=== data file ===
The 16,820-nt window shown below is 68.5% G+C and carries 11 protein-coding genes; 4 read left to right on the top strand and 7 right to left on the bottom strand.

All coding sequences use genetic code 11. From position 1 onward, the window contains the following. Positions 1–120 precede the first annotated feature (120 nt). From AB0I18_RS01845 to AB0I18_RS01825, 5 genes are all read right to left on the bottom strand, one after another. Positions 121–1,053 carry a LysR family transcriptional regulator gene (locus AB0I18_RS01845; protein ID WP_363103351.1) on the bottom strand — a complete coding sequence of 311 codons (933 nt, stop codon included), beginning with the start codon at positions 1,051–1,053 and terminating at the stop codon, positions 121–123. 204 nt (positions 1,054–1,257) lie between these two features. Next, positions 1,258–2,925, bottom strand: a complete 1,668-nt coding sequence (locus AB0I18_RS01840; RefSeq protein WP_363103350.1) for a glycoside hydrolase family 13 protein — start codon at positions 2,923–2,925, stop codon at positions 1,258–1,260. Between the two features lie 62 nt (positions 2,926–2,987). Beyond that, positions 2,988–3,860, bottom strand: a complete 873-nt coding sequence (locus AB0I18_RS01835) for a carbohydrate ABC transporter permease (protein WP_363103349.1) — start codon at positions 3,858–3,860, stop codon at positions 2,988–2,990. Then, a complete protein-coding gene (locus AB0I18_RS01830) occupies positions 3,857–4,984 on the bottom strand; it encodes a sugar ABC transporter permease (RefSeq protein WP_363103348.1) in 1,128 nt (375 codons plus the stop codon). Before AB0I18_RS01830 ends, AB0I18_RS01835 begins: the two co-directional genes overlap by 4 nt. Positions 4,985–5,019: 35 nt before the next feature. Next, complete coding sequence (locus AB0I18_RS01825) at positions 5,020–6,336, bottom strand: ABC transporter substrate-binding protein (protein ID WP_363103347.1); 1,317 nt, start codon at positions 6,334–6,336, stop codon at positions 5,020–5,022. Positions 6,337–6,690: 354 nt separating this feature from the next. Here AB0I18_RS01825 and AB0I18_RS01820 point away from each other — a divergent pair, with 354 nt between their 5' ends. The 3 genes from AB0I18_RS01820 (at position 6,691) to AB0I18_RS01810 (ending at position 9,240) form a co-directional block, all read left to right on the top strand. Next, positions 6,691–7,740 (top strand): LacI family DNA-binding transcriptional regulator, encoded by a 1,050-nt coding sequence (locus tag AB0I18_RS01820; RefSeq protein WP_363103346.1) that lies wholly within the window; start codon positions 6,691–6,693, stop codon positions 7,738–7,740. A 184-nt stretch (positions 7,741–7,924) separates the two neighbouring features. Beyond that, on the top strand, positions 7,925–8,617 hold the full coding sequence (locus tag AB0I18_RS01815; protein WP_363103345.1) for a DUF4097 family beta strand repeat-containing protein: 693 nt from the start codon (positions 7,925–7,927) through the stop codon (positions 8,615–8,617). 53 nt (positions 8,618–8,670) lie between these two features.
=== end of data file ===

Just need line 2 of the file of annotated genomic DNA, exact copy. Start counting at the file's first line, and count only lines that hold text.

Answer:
All coding sequences use genetic code 11. From position 1 onward, the window contains the following. Positions 1–120 precede the first annotated feature (120 nt). From AB0I18_RS01845 to AB0I18_RS01825, 5 genes are all read right to left on the bottom strand, one after another. Positions 121–1,053 carry a LysR family transcriptional regulator gene (locus AB0I18_RS01845; protein ID WP_363103351.1) on the bottom strand — a complete coding sequence of 311 codons (933 nt, stop codon included), beginning with the start codon at positions 1,051–1,053 and terminating at the stop codon, positions 121–123. 204 nt (positions 1,054–1,257) lie between these two features. Next, positions 1,258–2,925, bottom strand: a complete 1,668-nt coding sequence (locus AB0I18_RS01840; RefSeq protein WP_363103350.1) for a glycoside hydrolase family 13 protein — start codon at positions 2,923–2,925, stop codon at positions 1,258–1,260. Between the two features lie 62 nt (positions 2,926–2,987). Beyond that, positions 2,988–3,860, bottom strand: a complete 873-nt coding sequence (locus AB0I18_RS01835) for a carbohydrate ABC transporter permease (protein WP_363103349.1) — start codon at positions 3,858–3,860, stop codon at positions 2,988–2,990. Then, a complete protein-coding gene (locus AB0I18_RS01830) occupies positions 3,857–4,984 on the bottom strand; it encodes a sugar ABC transporter permease (RefSeq protein WP_363103348.1) in 1,128 nt (375 codons plus the stop codon). Before AB0I18_RS01830 ends, AB0I18_RS01835 begins: the two co-directional genes overlap by 4 nt. Positions 4,985–5,019: 35 nt before the next feature. Next, complete coding sequence (locus AB0I18_RS01825) at positions 5,020–6,336, bottom strand: ABC transporter substrate-binding protein (protein ID WP_363103347.1); 1,317 nt, start codon at positions 6,334–6,336, stop codon at positions 5,020–5,022. Positions 6,337–6,690: 354 nt separating this feature from the next. Here AB0I18_RS01825 and AB0I18_RS01820 point away from each other — a divergent pair, with 354 nt between their 5' ends. The 3 genes from AB0I18_RS01820 (at position 6,691) to AB0I18_RS01810 (ending at position 9,240) form a co-directional block, all read left to right on the top strand. Next, positions 6,691–7,740 (top strand): LacI family DNA-binding transcriptional regulator, encoded by a 1,050-nt coding sequence (locus tag AB0I18_RS01820; RefSeq protein WP_363103346.1) that lies wholly within the window; start codon positions 6,691–6,693, stop codon positions 7,738–7,740. A 184-nt stretch (positions 7,741–7,924) separates the two neighbouring features. Beyond that, on the top strand, positions 7,925–8,617 hold the full coding sequence (locus tag AB0I18_RS01815; protein WP_363103345.1) for a DUF4097 family beta strand repeat-containing protein: 693 nt from the start codon (positions 7,925–7,927) through the stop codon (positions 8,615–8,617). 53 nt (positions 8,618–8,670) lie between these two features.